Sainsbury’s deli closures a blow for specialist cheesemakers

Sainsbury’s decision to axe in-store delicatessens has come as a shock to specialist cheese suppliers.

The retailer’s decision was announced as part of cost-cutting measures in response to a £137m pre-tax loss during the 28 weeks to 19 September.

Sainsbury’s chief executive Simon Roberts said the counter closures were due to lower customer demand and a desire to reduce food waste.

See also: How farm retailers are retaining lockdown customers

The Covid-19 pandemic had accelerated the shift toward online and convenience store shopping.

Comparable sales for the first six months of 2020 rose 6.9%, with digital sales up by 117% to £5.8bn, as more people shopped online during the pandemic.

The Specialist Cheesemakers Association (SCA) said the decision was a blow to its 200 members.

Although few supplied Sainsbury’s directly, supermarket deli counters were a valuable outlet for products.

“Delis support those cheeses that don’t lend themselves to pre-packs. We understood growth through deli counters has been good, so it appears to be an odd decision,” the spokeswoman said.

Product showcase

Perhaps the biggest loss to the sector was the supermarket delis’ key role in showcasing British products, she said.

“Having better-trained staff on these counters has helped to explain the provenance of our products, their unique flavours and nutritional qualities.”

However, she said the loss of another outlet was potentially less serious than it would have been before the first Covid-19 lockdown in March.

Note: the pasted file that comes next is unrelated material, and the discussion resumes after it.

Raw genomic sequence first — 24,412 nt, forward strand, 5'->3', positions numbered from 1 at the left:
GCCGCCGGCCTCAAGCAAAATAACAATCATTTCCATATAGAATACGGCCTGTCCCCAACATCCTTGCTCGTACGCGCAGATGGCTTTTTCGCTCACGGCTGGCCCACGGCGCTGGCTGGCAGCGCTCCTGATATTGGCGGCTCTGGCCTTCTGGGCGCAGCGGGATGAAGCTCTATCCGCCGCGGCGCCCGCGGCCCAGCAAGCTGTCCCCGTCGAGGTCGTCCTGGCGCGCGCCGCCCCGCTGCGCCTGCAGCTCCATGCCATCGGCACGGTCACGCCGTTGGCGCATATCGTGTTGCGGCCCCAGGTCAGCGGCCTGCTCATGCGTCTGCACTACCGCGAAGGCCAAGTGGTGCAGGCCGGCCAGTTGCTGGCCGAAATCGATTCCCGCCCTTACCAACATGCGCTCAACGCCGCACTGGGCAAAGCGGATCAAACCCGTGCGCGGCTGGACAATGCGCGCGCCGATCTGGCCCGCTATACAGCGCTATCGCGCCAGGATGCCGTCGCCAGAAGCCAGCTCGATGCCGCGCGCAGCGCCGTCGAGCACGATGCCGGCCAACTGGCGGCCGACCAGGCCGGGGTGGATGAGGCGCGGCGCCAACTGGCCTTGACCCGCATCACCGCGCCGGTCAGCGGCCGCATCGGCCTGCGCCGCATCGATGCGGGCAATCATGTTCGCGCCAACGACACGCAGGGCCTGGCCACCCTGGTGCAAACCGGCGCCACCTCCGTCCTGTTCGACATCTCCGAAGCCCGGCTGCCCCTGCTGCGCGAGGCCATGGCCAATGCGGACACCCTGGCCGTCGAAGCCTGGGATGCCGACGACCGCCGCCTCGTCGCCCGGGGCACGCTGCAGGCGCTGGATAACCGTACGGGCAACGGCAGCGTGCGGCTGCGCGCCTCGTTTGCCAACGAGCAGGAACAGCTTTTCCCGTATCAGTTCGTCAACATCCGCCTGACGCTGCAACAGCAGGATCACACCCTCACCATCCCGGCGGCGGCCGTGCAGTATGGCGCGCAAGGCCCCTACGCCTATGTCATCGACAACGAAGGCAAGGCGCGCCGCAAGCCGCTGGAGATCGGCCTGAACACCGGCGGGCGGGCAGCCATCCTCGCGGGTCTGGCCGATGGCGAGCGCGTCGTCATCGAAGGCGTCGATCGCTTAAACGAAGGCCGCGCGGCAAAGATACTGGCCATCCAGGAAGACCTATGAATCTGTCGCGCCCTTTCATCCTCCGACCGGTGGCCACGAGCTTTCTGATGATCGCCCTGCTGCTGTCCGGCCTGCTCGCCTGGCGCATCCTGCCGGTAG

Until then, many British cheesemakers were producing soft cheeses with a short shelf-life that often sold straight into delicatessens, restaurants and hotels.

The spring lockdown caused the food service market to collapse and left cheesemakers with highly perishable stock that was sold at low prices or thrown away.

Harder cheese

Since then, producers have switched to making harder cheeses with longer sell-by dates that can be stored for the duration of a lockdown.

Others had also exploited the move to online shopping and set up mail-order businesses or deliveries, direct to retail customers.  

“While regrettably some producers had not been able to adapt and have struggled with cashflow, others have seen business output triple during the summer,” the SCA spokeswoman said.

Since then, customer retention has remained extremely solid for these new start-ups, she reported.

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